It will ask for your confirmation, if you allow, it will remove the entire list of directories.

Running Commands

Running a command throughout the saved directories is easy. Here's an example:

lc run pwd

That's it! It will recursively run for each saved directories and show the output. Afterwards, you will see the number of successful and failed runs.

Note: If your command is more than one word, you have to wrap it around with single or double quote. An example can be lc run 'git status'.

Throttled execution

Now, if you have a huge list of directories and you don't want to run the command altogether, you can slice them by indices (I assume that you're familiar with how array or list index works). If you run lc run --help you will see two flags --li and --ui respectively for lower index and upper index. So if you decide to run a command only to first 50 directories, you can simply specify --li=0 and --ui=50. Or even simpler, just mention --ui=50, it will run throughout index 0 to index 49 anyway.

lc run <command> --li=0 --ui=50


lc run <command> 0 50


lc run <command> --ui=50

So for running the rest? I bet you already figured that out,

lc run <command> --li=50


lc run <command> 50

Yes, you don't have to remember or know how any items are in your list. Just tell the program to run it from 50 and it will start right there and won't stop until it reaches the end of the list.

Exclude directory/instance from execution

To exclude one or more particular directories/instances from execution, you can specify indices with --ex flag. e.g.:

lc run <command> --ex=3,8

Thus, directories in index 3 and 8 will be excluded from the list during execution.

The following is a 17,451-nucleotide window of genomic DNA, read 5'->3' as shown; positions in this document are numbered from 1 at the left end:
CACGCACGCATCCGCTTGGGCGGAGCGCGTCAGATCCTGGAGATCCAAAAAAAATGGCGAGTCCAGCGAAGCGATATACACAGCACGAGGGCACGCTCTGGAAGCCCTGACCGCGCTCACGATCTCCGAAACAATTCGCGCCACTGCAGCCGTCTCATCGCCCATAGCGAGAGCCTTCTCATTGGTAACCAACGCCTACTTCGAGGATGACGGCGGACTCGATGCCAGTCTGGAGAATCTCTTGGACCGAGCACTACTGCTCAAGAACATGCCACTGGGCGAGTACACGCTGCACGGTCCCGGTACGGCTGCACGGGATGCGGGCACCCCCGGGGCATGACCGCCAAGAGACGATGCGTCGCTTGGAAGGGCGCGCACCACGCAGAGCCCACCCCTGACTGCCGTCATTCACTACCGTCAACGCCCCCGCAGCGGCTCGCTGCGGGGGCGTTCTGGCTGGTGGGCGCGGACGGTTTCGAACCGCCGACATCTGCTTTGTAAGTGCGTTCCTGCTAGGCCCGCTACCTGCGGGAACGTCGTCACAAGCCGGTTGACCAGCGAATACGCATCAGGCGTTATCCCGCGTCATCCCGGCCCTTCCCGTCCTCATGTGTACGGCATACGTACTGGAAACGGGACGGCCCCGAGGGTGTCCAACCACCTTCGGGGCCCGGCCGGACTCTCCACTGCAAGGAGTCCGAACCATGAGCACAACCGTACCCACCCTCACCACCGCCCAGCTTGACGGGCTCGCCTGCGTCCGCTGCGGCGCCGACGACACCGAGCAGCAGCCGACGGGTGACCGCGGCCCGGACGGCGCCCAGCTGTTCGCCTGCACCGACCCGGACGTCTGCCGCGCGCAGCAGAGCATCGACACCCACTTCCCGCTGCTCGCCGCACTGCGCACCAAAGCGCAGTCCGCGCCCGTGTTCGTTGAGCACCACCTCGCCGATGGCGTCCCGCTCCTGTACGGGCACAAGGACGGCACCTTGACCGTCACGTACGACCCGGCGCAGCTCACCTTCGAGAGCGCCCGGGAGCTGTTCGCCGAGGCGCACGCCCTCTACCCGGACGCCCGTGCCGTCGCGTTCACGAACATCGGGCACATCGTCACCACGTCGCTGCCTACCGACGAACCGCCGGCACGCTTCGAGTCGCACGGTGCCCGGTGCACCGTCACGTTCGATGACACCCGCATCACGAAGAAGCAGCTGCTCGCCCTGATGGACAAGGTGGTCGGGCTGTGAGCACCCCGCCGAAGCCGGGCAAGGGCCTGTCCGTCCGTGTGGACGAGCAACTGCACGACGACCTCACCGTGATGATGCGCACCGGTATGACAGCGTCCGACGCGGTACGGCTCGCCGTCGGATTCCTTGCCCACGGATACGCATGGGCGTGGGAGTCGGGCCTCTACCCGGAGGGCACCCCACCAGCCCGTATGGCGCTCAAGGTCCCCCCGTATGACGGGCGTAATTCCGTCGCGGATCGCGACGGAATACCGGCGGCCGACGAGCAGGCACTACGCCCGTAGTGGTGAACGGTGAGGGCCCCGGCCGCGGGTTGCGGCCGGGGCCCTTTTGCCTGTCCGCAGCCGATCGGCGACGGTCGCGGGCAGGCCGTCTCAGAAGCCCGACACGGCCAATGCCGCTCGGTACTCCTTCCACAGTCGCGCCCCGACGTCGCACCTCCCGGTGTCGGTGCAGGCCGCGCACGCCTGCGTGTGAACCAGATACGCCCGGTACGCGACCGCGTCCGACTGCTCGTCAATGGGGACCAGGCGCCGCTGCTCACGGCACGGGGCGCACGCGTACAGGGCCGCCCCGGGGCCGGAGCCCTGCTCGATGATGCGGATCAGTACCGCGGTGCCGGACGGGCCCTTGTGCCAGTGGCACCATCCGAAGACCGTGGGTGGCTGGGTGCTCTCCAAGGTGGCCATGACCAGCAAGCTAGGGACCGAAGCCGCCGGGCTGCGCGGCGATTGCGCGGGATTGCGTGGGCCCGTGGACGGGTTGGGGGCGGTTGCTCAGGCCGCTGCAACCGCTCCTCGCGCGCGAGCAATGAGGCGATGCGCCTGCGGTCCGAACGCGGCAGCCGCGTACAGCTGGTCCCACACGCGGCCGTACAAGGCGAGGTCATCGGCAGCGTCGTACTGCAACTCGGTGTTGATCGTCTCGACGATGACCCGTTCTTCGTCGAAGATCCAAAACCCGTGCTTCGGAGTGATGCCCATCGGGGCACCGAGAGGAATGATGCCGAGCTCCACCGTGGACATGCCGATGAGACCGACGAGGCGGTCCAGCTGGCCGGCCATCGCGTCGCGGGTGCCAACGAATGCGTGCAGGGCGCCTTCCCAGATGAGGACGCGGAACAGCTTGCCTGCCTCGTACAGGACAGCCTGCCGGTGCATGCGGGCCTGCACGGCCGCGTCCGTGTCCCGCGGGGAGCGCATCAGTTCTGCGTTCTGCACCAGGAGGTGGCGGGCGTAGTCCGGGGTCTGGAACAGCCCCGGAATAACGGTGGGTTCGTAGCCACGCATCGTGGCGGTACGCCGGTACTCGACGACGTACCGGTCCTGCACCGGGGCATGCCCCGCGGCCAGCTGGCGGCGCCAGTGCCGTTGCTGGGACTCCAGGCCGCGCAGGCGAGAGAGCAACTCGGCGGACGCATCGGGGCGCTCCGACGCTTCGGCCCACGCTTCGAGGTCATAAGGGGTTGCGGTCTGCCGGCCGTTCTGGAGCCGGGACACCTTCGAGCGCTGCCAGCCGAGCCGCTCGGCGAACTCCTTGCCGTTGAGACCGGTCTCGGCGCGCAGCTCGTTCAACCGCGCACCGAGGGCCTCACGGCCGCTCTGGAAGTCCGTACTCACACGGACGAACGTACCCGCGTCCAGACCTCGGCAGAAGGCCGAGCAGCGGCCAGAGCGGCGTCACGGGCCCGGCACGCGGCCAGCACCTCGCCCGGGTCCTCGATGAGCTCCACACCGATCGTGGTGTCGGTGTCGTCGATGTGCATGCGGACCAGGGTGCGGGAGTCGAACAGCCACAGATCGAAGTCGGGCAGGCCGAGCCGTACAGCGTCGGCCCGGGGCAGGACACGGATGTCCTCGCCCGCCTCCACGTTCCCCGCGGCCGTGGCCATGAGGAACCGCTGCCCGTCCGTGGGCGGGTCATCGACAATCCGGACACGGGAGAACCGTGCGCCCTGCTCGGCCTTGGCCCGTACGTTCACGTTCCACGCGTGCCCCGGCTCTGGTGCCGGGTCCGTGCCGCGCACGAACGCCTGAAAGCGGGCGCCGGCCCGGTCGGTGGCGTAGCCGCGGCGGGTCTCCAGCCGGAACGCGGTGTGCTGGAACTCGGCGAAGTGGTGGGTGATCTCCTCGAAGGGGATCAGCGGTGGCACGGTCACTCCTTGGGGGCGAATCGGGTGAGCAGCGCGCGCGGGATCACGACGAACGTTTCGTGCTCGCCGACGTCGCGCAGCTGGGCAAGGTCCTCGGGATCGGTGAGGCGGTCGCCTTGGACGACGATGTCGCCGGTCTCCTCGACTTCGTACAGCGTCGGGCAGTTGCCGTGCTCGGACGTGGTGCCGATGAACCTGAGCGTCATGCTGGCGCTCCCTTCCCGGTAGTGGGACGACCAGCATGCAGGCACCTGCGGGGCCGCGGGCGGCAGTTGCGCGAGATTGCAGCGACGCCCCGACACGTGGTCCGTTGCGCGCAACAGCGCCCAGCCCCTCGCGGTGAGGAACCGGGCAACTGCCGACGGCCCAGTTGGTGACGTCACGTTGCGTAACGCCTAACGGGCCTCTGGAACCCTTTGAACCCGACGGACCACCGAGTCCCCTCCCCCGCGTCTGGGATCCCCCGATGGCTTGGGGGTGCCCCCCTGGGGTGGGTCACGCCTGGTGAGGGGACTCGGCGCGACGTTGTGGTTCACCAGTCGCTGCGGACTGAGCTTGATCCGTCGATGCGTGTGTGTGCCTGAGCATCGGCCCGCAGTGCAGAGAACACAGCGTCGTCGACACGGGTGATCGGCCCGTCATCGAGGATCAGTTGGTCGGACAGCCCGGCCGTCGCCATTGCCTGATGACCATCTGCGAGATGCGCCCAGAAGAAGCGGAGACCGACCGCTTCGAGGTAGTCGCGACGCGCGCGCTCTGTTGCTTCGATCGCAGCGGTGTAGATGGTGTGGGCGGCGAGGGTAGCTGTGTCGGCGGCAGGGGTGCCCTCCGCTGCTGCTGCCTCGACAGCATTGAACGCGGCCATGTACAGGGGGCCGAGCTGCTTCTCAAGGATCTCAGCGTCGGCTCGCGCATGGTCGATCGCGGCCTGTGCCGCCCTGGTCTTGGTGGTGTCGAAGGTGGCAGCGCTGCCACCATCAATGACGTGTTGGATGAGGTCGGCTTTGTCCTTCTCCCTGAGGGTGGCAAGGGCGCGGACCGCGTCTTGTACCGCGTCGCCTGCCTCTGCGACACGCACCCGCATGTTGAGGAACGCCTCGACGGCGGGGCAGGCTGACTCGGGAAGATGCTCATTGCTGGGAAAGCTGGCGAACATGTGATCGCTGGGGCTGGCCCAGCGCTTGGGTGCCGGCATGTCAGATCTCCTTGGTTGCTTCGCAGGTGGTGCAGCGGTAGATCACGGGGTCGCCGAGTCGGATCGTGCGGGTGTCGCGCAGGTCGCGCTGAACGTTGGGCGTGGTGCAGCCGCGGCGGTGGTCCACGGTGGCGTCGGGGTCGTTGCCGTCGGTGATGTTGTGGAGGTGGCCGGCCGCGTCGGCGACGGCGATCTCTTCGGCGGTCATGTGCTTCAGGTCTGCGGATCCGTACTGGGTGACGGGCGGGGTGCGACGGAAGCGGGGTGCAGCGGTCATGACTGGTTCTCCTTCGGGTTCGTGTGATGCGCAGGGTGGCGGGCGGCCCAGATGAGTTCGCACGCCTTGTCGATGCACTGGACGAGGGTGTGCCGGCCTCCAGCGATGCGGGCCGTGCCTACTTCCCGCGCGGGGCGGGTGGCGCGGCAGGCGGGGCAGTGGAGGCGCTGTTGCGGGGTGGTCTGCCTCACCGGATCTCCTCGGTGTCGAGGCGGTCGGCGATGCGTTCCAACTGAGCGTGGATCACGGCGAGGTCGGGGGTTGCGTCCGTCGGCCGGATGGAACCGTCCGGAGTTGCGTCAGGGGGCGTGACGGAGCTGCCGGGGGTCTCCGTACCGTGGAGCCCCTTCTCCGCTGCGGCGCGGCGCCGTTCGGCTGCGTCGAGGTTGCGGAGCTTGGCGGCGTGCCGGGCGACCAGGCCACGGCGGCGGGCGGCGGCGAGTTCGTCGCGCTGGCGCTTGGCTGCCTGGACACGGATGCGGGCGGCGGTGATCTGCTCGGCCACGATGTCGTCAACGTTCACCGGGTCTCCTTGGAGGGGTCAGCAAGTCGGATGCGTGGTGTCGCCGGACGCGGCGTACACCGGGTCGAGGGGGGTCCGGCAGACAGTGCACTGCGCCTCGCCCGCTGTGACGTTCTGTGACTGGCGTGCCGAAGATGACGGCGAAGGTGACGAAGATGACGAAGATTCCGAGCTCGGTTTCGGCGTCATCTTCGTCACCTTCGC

Run only for specified directories

Like exclusion, you only can run a command for desired instances. Add --inc flag with indices for that, e.g.:

lc run <command> --inc=3,8

The command will run for index 3 and 8 only.

NOTE: The --ex and the --inc flag takes precedence over li and ui. That is to say, if you use --ex with li and ui, indices specified will be excluded. And in case of --inc, only for instances within the indices the command will run. Also, you should not use --ex and --inc together.


From version 3.0, a utility class has been added to run some handy tasks. Right now there are four commands, more will be introduced over time.

Searching for a directory

Forgot if a directory name has already been included or not? Just tell the program to look for it, it will tell you if it is there or not.

lc utils search <directory_name>

Note: It is case sensitive, so if you have a directory named ABC and your search string is abc, you will get a negative result.

Seeing total number of directories

If you're wondering how many saved directories do you have, just tell LordCommander to count them for you:

lc utils total

Dumping and restoring data using JSON file

With version 4.0, you can dump and restore data of LordCommander. To dump existing data in the shelve module, run:

lc utils dump /home/sowrensen

The third argument is the location where you want to save the file. There you will find a file named lcdb_dump.json. You can use that file later to restore data into shelve module. To restore from a JSON file, run following command with the file path as third argument.

Note: Restoring data will replace existing data. It is a good idea to dump before you restore.

lc utils restore /home/sowrensen/lcdb_dump.json